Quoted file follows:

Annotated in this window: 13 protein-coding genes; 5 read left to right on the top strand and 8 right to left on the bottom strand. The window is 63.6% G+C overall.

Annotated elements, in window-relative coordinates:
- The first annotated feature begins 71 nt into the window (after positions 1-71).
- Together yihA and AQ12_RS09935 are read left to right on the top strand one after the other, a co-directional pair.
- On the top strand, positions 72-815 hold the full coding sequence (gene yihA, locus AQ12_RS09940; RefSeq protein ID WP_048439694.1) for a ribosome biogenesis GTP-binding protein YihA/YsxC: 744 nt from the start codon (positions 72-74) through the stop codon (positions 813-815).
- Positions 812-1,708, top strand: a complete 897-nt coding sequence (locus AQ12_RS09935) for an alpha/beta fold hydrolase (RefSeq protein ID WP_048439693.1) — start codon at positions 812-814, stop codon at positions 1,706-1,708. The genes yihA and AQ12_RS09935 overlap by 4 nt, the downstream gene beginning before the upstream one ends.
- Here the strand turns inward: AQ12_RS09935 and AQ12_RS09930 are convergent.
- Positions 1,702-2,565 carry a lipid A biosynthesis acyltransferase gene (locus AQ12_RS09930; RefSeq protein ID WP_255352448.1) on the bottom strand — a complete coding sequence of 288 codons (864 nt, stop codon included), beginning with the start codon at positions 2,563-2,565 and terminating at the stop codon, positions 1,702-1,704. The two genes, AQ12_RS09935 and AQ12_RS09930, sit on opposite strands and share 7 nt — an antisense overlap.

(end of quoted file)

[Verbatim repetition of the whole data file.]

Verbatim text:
Annotated in this window: 13 protein-coding genes; 5 read left to right on the top strand and 8 right to left on the bottom strand. The window is 63.6% G+C overall.

Annotated elements, in window-relative coordinates:
- The first annotated feature begins 71 nt into the window (after positions 1-71).
- Together yihA and AQ12_RS09935 are read left to right on the top strand one after the other, a co-directional pair.
- On the top strand, positions 72-815 hold the full coding sequence (gene yihA, locus AQ12_RS09940; RefSeq protein ID WP_048439694.1) for a ribosome biogenesis GTP-binding protein YihA/YsxC: 744 nt from the start codon (positions 72-74) through the stop codon (positions 813-815).
- Positions 812-1,708, top strand: a complete 897-nt coding sequence (locus AQ12_RS09935) for an alpha/beta fold hydrolase (RefSeq protein ID WP_048439693.1) — start codon at positions 812-814, stop codon at positions 1,706-1,708. The genes yihA and AQ12_RS09935 overlap by 4 nt, the downstream gene beginning before the upstream one ends.
- Here the strand turns inward: AQ12_RS09935 and AQ12_RS09930 are convergent.
- Positions 1,702-2,565 carry a lipid A biosynthesis acyltransferase gene (locus AQ12_RS09930; RefSeq protein ID WP_255352448.1) on the bottom strand — a complete coding sequence of 288 codons (864 nt, stop codon included), beginning with the start codon at positions 2,563-2,565 and terminating at the stop codon, positions 1,702-1,704. The two genes, AQ12_RS09935 and AQ12_RS09930, sit on opposite strands and share 7 nt — an antisense overlap.